The Independent Voice of Southern Methodist University Since 1915

The Daily Campus

The Daily Campus

The Independent Voice of Southern Methodist University Since 1915

The Daily Campus

The Independent Voice of Southern Methodist University Since 1915

The Daily Campus

Does lipstick feminism join ‘Sex’ with ‘Angels’?

High time for prime time
 Does lipstick feminism join Sex with Angels?
Does lipstick feminism join ‘Sex’ with ‘Angels’?

Does lipstick feminism join ‘Sex’ with ‘Angels’?

It’s not every day you get to see the history of modernfeminism negotiated in prime time TV. But between the end ofHBO’s original series “Sex in the City” and itsnewest made-for-television offering, “Iron JawedAngels,” the cable network has proclaimed the ascendancy ofthe lipstick feminist.

Throughout its six-season run, critics have hailed Sarah JessicaParker and her gang of shopalong Susies as postmodern feministicons. And certainly, if nothing else, they gave us financiallystable women creating a world where men were merely accessories,sometimes as tacky as Parker’s heinous hats.

But in the show’s final episode, Carrie, Samantha,Charlotte and Miranda sold out.

After breaking it off with Aleksandr (Mikhail Barishnikov),Carrie runs back into the arms of Big (Chris Noth) — the manthat done her wrong so many times before. Miranda (Cynthia Nixon)finally acquiesces to her role as a suburban mother, allowingherself to become caretaker to her mother-in-law. Charlotte(Kristin Davis), always the most traditional of the bunch butalways thwarted in her dreams of motherhood in the most appealinglyrealistic ways, finally gets her baby. And Samantha (Kim Cattrall),the resident sex kitten, finally finds happiness in a loving andmonogamous relationship.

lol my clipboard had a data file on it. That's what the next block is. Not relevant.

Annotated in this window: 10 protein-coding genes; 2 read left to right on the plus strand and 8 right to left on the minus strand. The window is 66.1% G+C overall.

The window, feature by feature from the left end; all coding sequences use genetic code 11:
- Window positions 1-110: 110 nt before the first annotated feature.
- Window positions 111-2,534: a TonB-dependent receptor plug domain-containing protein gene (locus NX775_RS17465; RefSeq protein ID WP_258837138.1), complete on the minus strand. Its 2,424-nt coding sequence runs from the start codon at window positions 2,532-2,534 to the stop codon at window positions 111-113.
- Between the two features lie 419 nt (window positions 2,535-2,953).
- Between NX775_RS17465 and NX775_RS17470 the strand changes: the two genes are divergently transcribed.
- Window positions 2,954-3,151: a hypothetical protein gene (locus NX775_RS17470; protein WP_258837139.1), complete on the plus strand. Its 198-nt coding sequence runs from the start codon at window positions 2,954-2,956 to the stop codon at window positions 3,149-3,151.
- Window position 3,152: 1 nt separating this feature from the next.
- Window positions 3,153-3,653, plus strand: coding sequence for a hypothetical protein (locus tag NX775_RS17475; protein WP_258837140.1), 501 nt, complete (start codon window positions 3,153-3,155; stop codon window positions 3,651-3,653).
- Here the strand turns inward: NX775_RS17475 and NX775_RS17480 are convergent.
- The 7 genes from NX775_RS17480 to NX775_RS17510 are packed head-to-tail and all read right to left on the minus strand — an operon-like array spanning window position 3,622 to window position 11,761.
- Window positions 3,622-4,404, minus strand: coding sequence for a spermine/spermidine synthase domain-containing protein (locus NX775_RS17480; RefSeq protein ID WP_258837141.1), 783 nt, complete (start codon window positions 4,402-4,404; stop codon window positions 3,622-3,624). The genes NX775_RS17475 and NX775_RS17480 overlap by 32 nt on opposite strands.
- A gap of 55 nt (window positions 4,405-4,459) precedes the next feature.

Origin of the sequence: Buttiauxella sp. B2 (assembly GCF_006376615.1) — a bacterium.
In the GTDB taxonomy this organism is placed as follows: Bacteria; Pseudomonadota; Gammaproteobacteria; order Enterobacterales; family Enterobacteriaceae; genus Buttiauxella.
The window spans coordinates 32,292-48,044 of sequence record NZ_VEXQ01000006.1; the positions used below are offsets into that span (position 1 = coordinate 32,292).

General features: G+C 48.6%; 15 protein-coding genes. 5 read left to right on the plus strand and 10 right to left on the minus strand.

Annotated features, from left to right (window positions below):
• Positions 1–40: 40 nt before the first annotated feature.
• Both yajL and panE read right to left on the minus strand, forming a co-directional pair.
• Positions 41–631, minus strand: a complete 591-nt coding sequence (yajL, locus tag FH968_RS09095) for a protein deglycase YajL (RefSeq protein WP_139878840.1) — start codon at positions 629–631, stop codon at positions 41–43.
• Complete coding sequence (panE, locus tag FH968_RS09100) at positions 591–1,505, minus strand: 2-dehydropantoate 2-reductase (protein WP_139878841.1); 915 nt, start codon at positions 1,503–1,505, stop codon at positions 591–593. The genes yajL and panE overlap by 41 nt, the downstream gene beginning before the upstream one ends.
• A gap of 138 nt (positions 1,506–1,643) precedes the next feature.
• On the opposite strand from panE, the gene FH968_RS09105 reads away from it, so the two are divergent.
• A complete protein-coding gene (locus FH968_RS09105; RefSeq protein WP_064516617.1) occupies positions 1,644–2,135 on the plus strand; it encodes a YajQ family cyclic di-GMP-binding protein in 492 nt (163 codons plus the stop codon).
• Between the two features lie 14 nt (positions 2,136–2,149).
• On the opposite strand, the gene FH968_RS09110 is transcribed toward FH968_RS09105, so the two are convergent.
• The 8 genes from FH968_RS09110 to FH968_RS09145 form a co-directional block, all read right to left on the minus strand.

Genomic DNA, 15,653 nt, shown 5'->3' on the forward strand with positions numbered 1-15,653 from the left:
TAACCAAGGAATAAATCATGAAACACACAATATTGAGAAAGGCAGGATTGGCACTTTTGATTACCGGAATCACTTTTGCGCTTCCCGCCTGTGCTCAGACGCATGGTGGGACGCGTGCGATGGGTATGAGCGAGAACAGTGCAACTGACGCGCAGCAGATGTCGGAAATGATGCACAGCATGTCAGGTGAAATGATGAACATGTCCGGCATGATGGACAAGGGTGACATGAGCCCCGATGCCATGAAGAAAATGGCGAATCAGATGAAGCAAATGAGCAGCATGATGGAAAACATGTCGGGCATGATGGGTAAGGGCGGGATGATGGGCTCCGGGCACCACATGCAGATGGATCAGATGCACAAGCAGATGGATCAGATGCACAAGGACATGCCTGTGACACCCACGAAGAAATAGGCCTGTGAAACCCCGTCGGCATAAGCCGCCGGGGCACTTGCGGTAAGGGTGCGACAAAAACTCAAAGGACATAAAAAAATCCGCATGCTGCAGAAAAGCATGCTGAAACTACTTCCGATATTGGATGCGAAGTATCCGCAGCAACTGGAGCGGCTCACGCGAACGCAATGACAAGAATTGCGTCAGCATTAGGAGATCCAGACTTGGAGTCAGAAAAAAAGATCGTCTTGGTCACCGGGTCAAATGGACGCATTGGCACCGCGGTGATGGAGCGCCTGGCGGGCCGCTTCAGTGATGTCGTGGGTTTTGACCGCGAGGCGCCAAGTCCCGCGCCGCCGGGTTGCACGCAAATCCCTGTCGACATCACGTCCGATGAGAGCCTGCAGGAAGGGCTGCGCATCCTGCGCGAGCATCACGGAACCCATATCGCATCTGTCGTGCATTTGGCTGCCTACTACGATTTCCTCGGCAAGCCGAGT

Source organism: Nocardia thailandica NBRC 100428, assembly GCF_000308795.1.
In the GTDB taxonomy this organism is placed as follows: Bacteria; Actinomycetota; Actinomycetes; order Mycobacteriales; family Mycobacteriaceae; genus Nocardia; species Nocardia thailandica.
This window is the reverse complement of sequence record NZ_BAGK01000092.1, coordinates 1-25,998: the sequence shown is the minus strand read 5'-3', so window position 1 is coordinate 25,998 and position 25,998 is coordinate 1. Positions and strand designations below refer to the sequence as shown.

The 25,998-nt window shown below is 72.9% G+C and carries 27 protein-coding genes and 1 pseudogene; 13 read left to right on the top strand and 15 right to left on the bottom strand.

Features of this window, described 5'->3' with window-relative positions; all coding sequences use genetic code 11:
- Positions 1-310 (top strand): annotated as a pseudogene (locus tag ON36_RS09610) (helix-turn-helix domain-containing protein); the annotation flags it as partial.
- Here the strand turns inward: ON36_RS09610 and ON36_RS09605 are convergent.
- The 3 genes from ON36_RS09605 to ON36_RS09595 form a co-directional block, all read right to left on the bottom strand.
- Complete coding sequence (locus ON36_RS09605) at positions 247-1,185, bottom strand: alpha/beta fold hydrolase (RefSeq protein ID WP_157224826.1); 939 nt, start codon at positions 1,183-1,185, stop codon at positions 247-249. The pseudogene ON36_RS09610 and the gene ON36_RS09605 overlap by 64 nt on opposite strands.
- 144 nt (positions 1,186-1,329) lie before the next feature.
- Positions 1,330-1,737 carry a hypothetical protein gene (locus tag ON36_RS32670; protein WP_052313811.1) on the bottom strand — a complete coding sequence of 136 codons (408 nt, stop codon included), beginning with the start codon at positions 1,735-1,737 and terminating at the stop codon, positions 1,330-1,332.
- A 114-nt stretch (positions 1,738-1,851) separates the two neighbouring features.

Did the gals flame out, finally finding relationships with menthat were as rewarding as those within their community of women?Judging from reaction from the show’s fans, they could nothave asked for a better finish.

Still, there’s something inherently patriarchal in thegeneric happy ending. Surely the suffragettes of”Angels” would agree.

Starring Hillary Swank, Julia Ormond, Anjelica Huston andFrances O’Connor, the film revisits the early 20th centurywomen’s suffrage movement from the perspective of the early21st.

The film itself tells a very engaging story about the suffragemovement that has largely been glossed over in our rose-coloredviews of the period. These women were attacked by mobs of angrymen, accused of being traitors, thrown in jail on trumped upcharges and tortured by their fellow Americans. The solidarity thatthey show throughout is thoroughly engaging.

And even though director Katja von Garnier wants to make thishistory more accessible to today’s younger feminists, shestill manages to make a film that has a lot to say about ourcontemporary social situation.

Watching Alice Paul (Hillary Swank) and Lucy Burns (FrancesO’Connor) get thrown in jail as political prisoners and beingtortured for standing up for their rights during war time, onecan’t help but reflect on our own fights for freedom in thisage of extreme patriotism.

But the force of lipstick feminism is strong with this one. Fromthe girl rock anthems that dominate the soundtrack to the creepy”Red Shoe Diaries”-esque bathtub masturbation scene,the film tries to paint the period as a rockin’ time whenriot grrrrls reigned supreme.

I spent parts of the film peeping through my fingers in horrorjust waiting for the women to rip off their dresses to reveal”Girl Power!” T-shirts underneath.

As the suffragettes prepare to march on President Wilson’sinauguration speech, Lauryn Hill’s “Everything isEverything” blares in the background and then slowly meldsinto a Sousa-esque version of the tune with Hill’s base beatsstill thumping in the background. At least there were no cameoappearances by the Spice Girls.

But what would women like Paul and Burns think of women likeCarrie Bradshaw? Is lipstick feminism really what they wanted, whatthey really, really wanted for their great-granddaughters? Wouldwomen dipping into boutiques, jumping from one man to another andcalling themselves “feminists” really fly with theserockin’ chicks of the 1910s?

Like the relationship between the radical suffragettes andCarrie Chapman Catt, the relationship between”Angels'” audience and subject seems to be one ofguarded distance. But in the case of the latter, today’swomen can rewrite their elders in their own image.

Or at least give them some groovy Pat Benatar tunes to jamto.

More to Discover